The day has arrived. My program has come to an end. By the time you read this, I’ll (hopefully) be back in the States. I cannot believe how quickly four months has passed.
For four days, I’ll be on a solo trip to Ireland. I’m excited and a little nervous. I’ve never really traveled by myself before. I’ve traveled in pairs or groups that I didn’t know very well, but never on my own and never for four days.
Wednesday (the day this is published), I’ll be flying home. Unfortunately, my plane leaves at 8 a.m. That means I would have to arrive at the airport at 5 a.m. to check in and make sure everything is in order. However, the Tube doesn’t run that early, so rather than paying excessive amounts of cash to take a train, I’ve decided to stay the night in the airport. (I’ll keep you all updated.)
With this short chapter of my life coming to a close, I’m realizing how unbelievably fortunate I have been. In four months, I’ve traveled to four countries, eaten fish ‘n’ chips on the shores of Brighton, seen the work of aliens at Stonehenge, helped a well-known fashion photographer re-establish his business and made the greatest friends anyone could ask for. The memories are endless.
While my travels have been amazing and I’ve seen so much in such a short period of time, what really made this trip life-changing wasn’t the traveling itself, but the people that I’ve been able to share this experience with. Four months ago, I moved into a tiny flat in North London with three strangers. With a joyful heart, I can say that I left London with three sisters. (But not like my actual sister Kaileigh. More like awkward half-sisters, but still awesome.)
These girls are the type of people that I always want to surround myself with. They are beautiful (both inside and out), witty, intelligent, kind, loving and strong. I don’t know how the MU Journalism Abroad gods decided that the four of us should room together, but I’m forever indebted to them. It saddens me to think that these girls have spent the last three years within a two-mile radius of me, and it took crossing an ocean to meet them. Fortunately, we’ll all be returning to MU in the fall for a whole year of friendship goodness.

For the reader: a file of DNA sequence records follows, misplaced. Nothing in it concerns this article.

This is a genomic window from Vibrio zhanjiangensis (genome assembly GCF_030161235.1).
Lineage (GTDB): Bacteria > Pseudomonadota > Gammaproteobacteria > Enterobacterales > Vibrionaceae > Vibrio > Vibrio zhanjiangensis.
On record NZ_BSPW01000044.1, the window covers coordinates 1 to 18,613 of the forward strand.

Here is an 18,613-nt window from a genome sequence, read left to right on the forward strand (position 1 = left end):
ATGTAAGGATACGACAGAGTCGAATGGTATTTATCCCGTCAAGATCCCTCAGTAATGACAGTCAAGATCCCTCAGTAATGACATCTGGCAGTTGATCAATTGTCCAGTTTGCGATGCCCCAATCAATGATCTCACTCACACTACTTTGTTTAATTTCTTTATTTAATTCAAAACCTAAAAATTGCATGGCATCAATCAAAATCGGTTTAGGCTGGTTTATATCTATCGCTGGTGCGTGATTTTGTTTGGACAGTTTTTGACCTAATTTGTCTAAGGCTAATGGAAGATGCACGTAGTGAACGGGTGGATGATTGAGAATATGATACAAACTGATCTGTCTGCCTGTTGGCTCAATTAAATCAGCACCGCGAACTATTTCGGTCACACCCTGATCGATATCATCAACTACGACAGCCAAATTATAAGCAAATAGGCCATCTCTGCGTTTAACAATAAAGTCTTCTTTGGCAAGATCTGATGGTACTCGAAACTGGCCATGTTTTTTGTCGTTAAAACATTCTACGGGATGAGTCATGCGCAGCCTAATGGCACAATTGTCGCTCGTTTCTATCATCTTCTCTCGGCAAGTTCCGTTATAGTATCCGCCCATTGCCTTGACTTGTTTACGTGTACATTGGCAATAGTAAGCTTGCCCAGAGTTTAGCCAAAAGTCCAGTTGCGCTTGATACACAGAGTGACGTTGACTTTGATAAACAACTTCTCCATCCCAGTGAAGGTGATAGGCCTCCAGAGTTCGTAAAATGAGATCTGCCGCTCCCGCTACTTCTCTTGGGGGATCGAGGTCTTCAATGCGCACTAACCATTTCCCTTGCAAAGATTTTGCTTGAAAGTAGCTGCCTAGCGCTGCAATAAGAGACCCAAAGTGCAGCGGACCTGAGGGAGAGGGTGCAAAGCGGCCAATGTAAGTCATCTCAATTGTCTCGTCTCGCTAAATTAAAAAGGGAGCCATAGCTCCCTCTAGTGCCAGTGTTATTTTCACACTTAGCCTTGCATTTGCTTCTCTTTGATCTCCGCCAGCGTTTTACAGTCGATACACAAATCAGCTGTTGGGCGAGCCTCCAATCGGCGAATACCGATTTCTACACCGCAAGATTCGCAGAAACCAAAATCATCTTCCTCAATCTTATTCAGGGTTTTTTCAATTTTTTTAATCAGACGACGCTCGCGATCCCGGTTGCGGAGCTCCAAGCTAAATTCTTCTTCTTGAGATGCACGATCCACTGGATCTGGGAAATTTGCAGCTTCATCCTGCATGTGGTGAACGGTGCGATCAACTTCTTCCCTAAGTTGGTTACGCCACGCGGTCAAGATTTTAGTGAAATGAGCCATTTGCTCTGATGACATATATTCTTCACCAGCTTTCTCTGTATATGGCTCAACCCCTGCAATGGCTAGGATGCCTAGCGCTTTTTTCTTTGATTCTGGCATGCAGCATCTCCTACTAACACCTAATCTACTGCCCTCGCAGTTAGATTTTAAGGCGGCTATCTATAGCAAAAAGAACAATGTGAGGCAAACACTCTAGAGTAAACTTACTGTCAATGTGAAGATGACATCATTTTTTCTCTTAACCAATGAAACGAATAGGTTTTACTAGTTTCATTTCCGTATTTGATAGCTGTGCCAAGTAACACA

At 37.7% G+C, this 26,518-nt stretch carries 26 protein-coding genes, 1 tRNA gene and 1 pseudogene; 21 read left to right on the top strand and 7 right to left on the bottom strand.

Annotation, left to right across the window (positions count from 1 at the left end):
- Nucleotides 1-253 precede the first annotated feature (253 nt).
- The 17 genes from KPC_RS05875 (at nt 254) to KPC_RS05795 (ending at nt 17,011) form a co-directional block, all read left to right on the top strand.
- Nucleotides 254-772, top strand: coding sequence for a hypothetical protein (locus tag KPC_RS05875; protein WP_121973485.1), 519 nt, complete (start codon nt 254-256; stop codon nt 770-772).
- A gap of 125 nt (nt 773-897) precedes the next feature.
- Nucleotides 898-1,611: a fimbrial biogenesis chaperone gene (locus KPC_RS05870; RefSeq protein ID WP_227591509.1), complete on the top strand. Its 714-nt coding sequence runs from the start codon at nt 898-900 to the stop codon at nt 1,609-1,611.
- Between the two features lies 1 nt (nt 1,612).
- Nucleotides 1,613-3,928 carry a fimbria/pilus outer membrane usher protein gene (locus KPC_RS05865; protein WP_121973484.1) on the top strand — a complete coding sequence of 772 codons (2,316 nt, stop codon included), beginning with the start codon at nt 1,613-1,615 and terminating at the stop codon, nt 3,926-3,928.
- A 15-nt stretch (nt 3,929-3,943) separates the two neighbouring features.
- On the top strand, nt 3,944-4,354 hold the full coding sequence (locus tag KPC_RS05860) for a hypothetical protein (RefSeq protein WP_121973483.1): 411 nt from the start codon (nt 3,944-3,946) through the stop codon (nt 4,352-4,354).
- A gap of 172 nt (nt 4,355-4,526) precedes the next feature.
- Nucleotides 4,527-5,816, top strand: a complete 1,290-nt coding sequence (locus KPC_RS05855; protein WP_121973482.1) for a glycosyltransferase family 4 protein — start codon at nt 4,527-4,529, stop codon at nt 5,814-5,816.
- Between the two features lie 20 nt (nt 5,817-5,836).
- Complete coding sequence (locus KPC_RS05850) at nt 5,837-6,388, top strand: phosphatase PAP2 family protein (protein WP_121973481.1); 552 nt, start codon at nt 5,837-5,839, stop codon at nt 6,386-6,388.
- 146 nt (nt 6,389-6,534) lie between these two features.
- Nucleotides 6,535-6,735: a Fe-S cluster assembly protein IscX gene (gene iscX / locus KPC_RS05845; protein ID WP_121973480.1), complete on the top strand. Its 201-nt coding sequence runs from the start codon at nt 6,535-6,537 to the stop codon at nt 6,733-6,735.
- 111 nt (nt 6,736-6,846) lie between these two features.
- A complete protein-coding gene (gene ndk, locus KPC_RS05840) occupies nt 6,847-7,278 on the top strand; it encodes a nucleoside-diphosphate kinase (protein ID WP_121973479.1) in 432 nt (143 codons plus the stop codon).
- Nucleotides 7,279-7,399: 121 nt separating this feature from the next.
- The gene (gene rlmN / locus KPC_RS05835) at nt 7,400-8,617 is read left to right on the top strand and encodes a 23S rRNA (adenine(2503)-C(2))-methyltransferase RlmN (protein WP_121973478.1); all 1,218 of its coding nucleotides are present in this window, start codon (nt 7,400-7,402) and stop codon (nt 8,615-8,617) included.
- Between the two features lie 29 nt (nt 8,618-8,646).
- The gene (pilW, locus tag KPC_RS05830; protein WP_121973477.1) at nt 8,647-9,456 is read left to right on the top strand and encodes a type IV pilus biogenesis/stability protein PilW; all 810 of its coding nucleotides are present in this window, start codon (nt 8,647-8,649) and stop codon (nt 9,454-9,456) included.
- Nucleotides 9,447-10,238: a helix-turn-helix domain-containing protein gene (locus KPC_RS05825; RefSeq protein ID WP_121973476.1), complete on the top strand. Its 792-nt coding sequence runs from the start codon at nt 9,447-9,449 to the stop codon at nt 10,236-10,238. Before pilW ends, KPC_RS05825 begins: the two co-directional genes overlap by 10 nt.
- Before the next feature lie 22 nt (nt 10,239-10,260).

In general, I can’t imagine being in London with a better group of people. Although the whole group of 27 people may have had some differences, I believe many of us will remain lifelong friends.
My squad remained fairly mild throughout our last week of London. We had projects and presentations, so most of our free time was spent in our favorite coffee shop working. But being together in a place we all (well, most of us) fell in love with was more than enough to make our last week the best.
On my last day in London, I woke up early with my roomie Kaity to watch the sunrise from the top of Primrose Hill, ate banana bacon pancakes at The Diner, went to the Camden Markets one last time, then packed and prepared for our impending departures. We went to dinner at our favorite burger joint in Camden and spent the rest of the evening in one another’s company. The most exciting part of our night was when two of my flatmates and I played catch with an orange for 10+ minutes.
So a little advice for those of you looking to travel/study abroad: pick your people wisely. Sure, walking the Southbank of London is cool and all, but unless you’re with friends that will scream-sing One Direction and dance all the way from the Eye to Millennium Bridge during sunset, will it really be that memorable?
Life is full of little surprises and silly moments. I don’t know about you, but those are the things I will remember for the rest of my days. Oh, the places you’ll go will be great, but the memories made with loved ones are what truly last.
So thank you Caitlin, Kaity and Nikki for making this the best experience of my life. I couldn’t imagine my time abroad without you.